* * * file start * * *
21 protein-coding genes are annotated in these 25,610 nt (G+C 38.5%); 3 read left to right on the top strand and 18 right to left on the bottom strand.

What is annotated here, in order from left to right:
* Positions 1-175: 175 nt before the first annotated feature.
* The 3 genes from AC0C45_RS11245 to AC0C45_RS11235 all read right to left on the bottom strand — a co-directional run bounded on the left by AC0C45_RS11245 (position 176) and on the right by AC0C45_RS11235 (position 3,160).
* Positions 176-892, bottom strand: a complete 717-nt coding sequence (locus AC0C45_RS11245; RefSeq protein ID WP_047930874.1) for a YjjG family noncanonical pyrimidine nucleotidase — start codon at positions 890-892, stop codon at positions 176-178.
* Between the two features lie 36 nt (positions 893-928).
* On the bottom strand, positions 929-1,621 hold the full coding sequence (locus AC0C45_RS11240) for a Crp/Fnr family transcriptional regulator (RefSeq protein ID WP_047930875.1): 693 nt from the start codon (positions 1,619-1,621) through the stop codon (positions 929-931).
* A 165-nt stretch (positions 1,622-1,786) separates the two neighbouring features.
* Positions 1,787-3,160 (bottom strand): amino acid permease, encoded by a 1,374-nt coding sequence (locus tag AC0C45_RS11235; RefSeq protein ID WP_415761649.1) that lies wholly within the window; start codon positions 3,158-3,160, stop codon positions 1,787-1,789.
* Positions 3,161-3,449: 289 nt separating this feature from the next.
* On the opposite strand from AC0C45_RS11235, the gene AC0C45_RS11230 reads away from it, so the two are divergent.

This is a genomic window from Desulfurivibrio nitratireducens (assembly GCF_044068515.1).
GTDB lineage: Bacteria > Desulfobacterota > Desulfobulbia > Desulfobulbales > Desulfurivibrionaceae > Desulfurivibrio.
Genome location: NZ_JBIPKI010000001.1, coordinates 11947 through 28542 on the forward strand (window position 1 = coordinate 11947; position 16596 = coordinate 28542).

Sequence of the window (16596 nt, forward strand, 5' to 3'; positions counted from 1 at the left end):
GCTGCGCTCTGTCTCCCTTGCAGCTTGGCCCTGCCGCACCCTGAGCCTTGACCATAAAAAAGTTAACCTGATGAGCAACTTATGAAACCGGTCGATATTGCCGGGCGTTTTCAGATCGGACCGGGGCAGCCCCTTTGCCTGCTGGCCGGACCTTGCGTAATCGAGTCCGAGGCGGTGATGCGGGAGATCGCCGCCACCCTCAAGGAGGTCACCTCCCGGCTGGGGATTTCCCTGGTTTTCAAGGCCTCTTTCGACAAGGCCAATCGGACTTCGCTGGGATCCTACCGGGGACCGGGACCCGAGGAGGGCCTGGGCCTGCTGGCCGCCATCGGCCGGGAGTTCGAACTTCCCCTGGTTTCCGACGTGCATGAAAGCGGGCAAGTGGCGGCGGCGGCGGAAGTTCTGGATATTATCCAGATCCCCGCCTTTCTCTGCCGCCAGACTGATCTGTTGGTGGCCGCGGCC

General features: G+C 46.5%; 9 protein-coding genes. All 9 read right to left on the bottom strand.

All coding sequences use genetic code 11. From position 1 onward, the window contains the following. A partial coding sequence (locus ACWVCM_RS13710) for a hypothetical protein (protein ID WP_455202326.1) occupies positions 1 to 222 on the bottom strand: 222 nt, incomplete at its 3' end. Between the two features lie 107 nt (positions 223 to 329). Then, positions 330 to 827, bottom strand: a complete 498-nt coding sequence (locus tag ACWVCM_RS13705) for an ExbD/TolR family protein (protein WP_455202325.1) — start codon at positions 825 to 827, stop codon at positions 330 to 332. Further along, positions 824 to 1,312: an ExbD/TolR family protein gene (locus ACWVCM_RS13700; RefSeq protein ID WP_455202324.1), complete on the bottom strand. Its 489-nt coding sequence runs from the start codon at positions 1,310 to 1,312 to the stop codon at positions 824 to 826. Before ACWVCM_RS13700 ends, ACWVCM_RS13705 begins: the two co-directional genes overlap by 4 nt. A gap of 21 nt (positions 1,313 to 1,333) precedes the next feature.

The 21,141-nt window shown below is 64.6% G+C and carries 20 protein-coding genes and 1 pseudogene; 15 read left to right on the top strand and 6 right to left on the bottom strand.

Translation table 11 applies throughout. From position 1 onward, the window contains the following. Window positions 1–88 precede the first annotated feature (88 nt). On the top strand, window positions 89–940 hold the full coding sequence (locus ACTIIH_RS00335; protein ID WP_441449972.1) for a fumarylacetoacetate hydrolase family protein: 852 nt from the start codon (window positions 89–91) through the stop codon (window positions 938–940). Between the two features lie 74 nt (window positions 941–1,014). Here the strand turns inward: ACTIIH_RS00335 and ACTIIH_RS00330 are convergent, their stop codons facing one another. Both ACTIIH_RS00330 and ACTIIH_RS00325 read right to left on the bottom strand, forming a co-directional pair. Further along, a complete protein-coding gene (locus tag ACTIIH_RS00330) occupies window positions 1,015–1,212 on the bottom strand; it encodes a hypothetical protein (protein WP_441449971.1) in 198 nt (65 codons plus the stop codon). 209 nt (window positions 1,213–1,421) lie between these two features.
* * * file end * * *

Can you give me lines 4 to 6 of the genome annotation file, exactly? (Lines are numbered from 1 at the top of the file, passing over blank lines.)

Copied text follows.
* The 3 genes from AC0C45_RS11245 to AC0C45_RS11235 all read right to left on the bottom strand — a co-directional run bounded on the left by AC0C45_RS11245 (position 176) and on the right by AC0C45_RS11235 (position 3,160).
* Positions 176-892, bottom strand: a complete 717-nt coding sequence (locus AC0C45_RS11245; RefSeq protein ID WP_047930874.1) for a YjjG family noncanonical pyrimidine nucleotidase — start codon at positions 890-892, stop codon at positions 176-178.
* Between the two features lie 36 nt (positions 893-928).